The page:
“Yeast” as used herein refers to any animal-edible unicellular organism belonging to the family Saccharomycetaceae. One particularly popular source of yeast for animal feeds is dried brewer's yeast. Again, the present invention contemplates and intends that all organisms, however prepared, meeting the foregoing definition come within the scope of this invention.
The present description uses the term “animal or vegetable protein sources” to mean and include animal-edible nitrogen sources. Examples of suitable protein ingredients include dried blood and meat meal from rendering plants, cottonseed meal, soybean meal, rapeseed meal, canola meal, sunflower meal, dehydrated alfalfa, dried and sterilized animal and poultry manure, fish meal, fish solubles, cell cream, corn gluten meal, feather meal, dried brewer's grains, and distiller's dried grains. As with all the foregoing definitions, the present recitation of examples is for the skilled artisan's reference only, and no limitation on the scope of the present invention is intended by the inclusion of these specific examples.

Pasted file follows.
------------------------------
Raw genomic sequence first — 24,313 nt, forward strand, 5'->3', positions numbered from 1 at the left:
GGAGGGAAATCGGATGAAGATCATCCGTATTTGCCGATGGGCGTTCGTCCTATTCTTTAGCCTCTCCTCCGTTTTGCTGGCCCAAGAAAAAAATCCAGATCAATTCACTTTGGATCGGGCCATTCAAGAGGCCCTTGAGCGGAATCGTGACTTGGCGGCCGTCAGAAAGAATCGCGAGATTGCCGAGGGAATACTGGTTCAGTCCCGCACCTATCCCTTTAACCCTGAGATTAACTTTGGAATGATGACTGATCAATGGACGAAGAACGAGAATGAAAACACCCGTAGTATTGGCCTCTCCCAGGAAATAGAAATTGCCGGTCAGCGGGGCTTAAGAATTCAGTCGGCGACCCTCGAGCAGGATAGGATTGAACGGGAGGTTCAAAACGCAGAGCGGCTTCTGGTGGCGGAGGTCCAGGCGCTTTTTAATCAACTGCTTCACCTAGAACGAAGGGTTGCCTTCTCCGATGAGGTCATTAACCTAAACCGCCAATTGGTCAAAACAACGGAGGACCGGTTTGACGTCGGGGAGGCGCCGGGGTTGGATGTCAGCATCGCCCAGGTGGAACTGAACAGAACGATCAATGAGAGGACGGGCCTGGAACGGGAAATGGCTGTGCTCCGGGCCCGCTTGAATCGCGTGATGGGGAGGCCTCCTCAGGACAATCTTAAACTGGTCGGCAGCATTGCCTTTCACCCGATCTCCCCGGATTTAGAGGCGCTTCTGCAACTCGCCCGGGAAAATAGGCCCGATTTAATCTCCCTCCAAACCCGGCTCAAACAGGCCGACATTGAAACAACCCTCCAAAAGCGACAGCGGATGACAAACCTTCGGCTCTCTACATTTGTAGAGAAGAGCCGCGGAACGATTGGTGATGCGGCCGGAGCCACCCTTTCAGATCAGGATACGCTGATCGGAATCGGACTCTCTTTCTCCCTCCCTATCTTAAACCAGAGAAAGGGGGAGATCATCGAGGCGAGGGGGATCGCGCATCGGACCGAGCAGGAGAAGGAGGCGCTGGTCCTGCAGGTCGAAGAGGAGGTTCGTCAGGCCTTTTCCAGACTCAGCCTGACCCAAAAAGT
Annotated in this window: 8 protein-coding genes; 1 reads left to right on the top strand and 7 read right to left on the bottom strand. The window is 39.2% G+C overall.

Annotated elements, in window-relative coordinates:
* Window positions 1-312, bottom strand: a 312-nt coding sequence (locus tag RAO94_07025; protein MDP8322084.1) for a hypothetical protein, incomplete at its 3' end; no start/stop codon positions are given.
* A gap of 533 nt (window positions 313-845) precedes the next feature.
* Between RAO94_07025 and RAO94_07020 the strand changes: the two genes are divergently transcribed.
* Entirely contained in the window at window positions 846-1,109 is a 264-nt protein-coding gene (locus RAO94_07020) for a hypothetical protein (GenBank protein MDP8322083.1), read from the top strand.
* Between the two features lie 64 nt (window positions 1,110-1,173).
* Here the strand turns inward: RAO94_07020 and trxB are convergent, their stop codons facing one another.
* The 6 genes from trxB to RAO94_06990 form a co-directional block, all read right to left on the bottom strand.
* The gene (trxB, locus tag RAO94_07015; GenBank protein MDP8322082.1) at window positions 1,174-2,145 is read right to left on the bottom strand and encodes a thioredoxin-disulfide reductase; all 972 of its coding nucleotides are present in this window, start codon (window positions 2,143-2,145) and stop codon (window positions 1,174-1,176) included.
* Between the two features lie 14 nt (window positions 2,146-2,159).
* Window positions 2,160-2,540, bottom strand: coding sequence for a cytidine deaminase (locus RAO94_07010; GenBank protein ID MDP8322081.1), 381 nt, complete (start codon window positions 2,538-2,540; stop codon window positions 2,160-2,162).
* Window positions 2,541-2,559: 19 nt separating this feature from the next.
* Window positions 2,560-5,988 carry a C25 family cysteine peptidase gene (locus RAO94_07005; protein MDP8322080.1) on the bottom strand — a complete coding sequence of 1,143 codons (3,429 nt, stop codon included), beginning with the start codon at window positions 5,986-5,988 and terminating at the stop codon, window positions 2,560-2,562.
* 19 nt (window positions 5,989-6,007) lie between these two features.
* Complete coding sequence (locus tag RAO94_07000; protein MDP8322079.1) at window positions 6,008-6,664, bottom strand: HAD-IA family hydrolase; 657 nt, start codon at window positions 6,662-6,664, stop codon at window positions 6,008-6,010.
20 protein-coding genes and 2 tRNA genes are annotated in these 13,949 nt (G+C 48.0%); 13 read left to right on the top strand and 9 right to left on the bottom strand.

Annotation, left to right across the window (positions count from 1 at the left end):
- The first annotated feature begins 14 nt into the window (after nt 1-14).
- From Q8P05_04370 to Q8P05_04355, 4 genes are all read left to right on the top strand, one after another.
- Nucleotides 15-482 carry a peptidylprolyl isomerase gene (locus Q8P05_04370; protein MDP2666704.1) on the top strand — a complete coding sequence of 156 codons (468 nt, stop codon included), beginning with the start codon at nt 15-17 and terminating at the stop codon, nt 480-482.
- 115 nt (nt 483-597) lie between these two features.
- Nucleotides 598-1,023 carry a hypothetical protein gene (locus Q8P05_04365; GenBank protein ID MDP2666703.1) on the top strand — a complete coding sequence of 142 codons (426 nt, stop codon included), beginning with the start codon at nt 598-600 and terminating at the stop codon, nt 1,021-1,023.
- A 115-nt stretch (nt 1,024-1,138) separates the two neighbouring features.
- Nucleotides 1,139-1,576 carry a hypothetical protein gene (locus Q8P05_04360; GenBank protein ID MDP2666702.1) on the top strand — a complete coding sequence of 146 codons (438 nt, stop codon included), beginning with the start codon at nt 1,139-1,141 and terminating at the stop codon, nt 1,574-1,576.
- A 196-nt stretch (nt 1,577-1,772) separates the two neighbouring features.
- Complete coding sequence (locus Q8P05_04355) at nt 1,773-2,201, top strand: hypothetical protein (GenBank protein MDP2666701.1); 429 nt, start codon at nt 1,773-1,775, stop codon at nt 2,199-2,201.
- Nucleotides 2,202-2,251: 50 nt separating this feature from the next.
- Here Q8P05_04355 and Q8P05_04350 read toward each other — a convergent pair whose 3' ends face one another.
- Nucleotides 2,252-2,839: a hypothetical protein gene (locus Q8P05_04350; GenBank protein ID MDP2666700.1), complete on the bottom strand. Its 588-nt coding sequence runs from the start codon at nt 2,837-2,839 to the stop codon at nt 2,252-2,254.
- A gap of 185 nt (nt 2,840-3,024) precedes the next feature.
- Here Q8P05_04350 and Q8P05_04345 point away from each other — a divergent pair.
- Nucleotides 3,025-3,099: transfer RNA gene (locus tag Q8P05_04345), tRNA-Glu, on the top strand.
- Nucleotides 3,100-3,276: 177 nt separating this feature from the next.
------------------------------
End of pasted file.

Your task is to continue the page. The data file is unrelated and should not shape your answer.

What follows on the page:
Preferably, the balance of the present milk replacer and dry feed compositions comprises whey, corn, vitamins, minerals, and electrolytes. In the most preferred embodiments of the present invention, the dry feed is tailored more specifically to the needs of the particular species of young animal to be fed and is pelletized for greater nutrient availability and palatability. The preferred embodiments of the milk replacer composition do not have to be tailored to the particular species, and therefore they may be formulated to have the same or highly similar compositions across species lines.
While the foregoing constitutes a general description of the dietary compositions of the present invention, the following are specific examples of preferred compositions according to the present invention. The specific examples are provided for purposes of illustrating the invention and no limitations on the invention are intended thereby.
A preferred embodiment of the milk replacer composition of the present invention has the following formulation:
Dried Inedible Egg Product
Ground Yellow Corn
A preferred embodiment of the dry feed composition of the present invention for use with dairy calves has the following formulation:
Dried Inedible Egg Product
Ground Yellow Corn